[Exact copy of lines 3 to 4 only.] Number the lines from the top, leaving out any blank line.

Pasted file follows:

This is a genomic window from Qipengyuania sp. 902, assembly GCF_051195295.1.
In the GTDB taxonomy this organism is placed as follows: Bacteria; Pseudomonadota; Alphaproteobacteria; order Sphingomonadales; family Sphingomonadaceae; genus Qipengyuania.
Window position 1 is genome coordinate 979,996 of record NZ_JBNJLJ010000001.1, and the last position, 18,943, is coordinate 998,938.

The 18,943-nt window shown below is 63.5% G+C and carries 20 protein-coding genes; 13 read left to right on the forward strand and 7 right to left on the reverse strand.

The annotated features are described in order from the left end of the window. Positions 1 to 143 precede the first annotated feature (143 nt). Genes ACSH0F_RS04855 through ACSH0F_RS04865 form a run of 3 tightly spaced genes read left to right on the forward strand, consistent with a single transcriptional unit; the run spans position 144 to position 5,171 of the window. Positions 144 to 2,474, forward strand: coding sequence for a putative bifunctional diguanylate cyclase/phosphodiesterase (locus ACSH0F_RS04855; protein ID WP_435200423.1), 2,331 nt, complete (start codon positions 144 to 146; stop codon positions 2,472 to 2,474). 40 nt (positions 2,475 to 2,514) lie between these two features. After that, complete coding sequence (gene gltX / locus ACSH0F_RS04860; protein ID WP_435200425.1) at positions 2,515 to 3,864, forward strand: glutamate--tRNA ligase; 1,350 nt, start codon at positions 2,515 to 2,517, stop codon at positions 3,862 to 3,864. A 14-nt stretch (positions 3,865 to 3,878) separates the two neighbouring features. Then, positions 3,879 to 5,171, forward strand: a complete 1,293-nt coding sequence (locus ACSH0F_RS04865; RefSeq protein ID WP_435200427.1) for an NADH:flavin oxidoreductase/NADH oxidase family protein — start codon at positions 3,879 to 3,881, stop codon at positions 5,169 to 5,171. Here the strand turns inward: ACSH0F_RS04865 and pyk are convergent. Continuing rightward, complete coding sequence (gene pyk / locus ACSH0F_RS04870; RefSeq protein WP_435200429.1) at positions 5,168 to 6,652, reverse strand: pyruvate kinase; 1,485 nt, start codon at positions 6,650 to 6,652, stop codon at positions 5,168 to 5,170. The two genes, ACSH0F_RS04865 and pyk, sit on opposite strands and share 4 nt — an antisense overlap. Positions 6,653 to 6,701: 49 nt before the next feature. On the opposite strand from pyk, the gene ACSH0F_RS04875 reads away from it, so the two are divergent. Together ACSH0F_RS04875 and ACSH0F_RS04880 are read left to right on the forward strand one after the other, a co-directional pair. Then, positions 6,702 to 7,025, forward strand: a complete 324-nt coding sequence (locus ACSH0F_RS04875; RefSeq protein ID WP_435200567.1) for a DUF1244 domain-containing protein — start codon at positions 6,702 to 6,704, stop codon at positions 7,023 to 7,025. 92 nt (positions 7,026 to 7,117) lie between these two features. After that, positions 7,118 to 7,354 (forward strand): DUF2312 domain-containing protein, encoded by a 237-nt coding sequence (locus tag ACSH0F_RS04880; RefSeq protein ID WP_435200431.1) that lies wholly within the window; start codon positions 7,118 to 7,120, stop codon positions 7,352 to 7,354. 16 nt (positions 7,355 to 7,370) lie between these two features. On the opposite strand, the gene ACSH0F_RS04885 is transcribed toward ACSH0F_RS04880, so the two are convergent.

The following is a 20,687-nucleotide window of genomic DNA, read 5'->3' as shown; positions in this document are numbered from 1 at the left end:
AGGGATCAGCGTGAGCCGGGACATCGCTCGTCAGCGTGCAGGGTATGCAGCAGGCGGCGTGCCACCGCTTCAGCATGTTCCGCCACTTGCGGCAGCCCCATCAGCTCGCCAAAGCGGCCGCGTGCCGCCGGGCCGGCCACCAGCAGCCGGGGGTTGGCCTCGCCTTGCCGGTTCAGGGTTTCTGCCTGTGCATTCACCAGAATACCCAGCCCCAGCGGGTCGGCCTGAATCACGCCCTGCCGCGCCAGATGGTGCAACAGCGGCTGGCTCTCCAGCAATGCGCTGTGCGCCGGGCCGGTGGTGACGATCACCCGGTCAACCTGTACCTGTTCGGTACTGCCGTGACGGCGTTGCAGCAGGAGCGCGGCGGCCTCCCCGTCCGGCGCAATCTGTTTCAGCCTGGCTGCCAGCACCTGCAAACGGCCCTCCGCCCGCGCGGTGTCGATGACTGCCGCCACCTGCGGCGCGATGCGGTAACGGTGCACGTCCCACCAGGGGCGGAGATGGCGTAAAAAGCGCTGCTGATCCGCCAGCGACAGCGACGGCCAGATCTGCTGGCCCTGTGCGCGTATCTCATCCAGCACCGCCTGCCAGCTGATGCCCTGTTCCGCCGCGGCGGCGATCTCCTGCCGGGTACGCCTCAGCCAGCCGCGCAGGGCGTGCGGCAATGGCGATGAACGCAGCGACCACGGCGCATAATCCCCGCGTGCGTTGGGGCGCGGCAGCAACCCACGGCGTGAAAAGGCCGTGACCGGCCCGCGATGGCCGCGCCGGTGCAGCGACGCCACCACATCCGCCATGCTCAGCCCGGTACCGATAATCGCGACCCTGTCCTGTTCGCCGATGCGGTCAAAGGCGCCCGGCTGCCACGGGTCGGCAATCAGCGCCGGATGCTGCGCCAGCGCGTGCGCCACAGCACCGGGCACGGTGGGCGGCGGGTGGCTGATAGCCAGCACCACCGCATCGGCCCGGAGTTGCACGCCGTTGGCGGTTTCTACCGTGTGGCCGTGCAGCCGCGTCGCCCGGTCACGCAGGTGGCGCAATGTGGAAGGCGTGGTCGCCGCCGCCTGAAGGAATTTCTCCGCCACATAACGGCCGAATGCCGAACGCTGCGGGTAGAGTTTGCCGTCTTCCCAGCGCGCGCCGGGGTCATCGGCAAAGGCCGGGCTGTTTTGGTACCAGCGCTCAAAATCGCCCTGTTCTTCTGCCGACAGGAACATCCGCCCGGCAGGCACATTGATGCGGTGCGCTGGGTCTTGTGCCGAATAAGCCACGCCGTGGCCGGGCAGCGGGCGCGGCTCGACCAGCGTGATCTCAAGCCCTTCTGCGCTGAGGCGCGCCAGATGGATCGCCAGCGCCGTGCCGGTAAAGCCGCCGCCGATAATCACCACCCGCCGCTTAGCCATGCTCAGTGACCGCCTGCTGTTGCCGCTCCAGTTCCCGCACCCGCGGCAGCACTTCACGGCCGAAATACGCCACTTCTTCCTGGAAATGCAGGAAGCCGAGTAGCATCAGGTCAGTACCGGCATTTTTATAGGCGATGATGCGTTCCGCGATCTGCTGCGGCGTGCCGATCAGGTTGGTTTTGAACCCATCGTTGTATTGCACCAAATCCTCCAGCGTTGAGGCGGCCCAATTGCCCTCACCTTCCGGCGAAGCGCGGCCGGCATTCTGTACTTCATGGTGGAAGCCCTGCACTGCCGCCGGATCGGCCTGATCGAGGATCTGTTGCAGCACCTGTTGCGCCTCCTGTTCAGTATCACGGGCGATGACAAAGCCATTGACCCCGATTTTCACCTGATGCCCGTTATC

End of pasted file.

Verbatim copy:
Window position 1 is genome coordinate 979,996 of record NZ_JBNJLJ010000001.1, and the last position, 18,943, is coordinate 998,938.

The 18,943-nt window shown below is 63.5% G+C and carries 20 protein-coding genes; 13 read left to right on the forward strand and 7 right to left on the reverse strand.